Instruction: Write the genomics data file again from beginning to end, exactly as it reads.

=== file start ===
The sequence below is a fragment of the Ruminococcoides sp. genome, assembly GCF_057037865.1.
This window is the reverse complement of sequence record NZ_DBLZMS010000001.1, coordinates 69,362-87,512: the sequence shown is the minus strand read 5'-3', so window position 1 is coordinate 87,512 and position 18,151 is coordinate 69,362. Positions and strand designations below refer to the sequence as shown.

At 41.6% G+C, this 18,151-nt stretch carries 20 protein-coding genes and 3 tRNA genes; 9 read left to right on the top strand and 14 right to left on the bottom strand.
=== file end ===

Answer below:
The sequence below is a fragment of the Ruminococcoides sp. genome, assembly GCF_057037865.1.
This window is the reverse complement of sequence record NZ_DBLZMS010000001.1, coordinates 69,362-87,512: the sequence shown is the minus strand read 5'-3', so window position 1 is coordinate 87,512 and position 18,151 is coordinate 69,362. Positions and strand designations below refer to the sequence as shown.

At 41.6% G+C, this 18,151-nt stretch carries 20 protein-coding genes and 3 tRNA genes; 9 read left to right on the top strand and 14 right to left on the bottom strand.